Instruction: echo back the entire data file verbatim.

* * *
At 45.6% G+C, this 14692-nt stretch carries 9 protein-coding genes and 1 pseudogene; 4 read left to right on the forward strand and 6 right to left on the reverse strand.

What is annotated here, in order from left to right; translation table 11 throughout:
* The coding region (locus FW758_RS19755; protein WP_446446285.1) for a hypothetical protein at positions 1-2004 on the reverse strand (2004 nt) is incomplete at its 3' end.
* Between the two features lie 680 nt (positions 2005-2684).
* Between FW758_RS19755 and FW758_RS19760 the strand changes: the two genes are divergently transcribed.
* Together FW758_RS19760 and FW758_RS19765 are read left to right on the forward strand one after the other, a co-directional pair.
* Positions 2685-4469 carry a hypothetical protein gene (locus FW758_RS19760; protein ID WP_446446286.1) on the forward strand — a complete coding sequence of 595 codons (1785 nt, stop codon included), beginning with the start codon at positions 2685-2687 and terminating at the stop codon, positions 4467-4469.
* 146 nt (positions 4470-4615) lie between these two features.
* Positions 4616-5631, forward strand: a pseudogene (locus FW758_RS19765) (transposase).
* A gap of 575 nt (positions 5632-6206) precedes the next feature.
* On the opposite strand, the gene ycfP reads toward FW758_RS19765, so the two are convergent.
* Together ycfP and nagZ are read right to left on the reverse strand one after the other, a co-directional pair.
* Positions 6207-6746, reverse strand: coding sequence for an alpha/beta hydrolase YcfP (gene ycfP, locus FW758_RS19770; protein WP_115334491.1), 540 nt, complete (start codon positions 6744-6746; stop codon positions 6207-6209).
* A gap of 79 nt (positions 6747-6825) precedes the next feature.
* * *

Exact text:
At 45.6% G+C, this 14692-nt stretch carries 9 protein-coding genes and 1 pseudogene; 4 read left to right on the forward strand and 6 right to left on the reverse strand.

What is annotated here, in order from left to right; translation table 11 throughout:
* The coding region (locus FW758_RS19755; protein WP_446446285.1) for a hypothetical protein at positions 1-2004 on the reverse strand (2004 nt) is incomplete at its 3' end.
* Between the two features lie 680 nt (positions 2005-2684).
* Between FW758_RS19755 and FW758_RS19760 the strand changes: the two genes are divergently transcribed.
* Together FW758_RS19760 and FW758_RS19765 are read left to right on the forward strand one after the other, a co-directional pair.
* Positions 2685-4469 carry a hypothetical protein gene (locus FW758_RS19760; protein ID WP_446446286.1) on the forward strand — a complete coding sequence of 595 codons (1785 nt, stop codon included), beginning with the start codon at positions 2685-2687 and terminating at the stop codon, positions 4467-4469.
* 146 nt (positions 4470-4615) lie between these two features.
* Positions 4616-5631, forward strand: a pseudogene (locus FW758_RS19765) (transposase).
* A gap of 575 nt (positions 5632-6206) precedes the next feature.
* On the opposite strand, the gene ycfP reads toward FW758_RS19765, so the two are convergent.
* Together ycfP and nagZ are read right to left on the reverse strand one after the other, a co-directional pair.
* Positions 6207-6746, reverse strand: coding sequence for an alpha/beta hydrolase YcfP (gene ycfP, locus FW758_RS19770; protein WP_115334491.1), 540 nt, complete (start codon positions 6744-6746; stop codon positions 6207-6209).
* A gap of 79 nt (positions 6747-6825) precedes the next feature.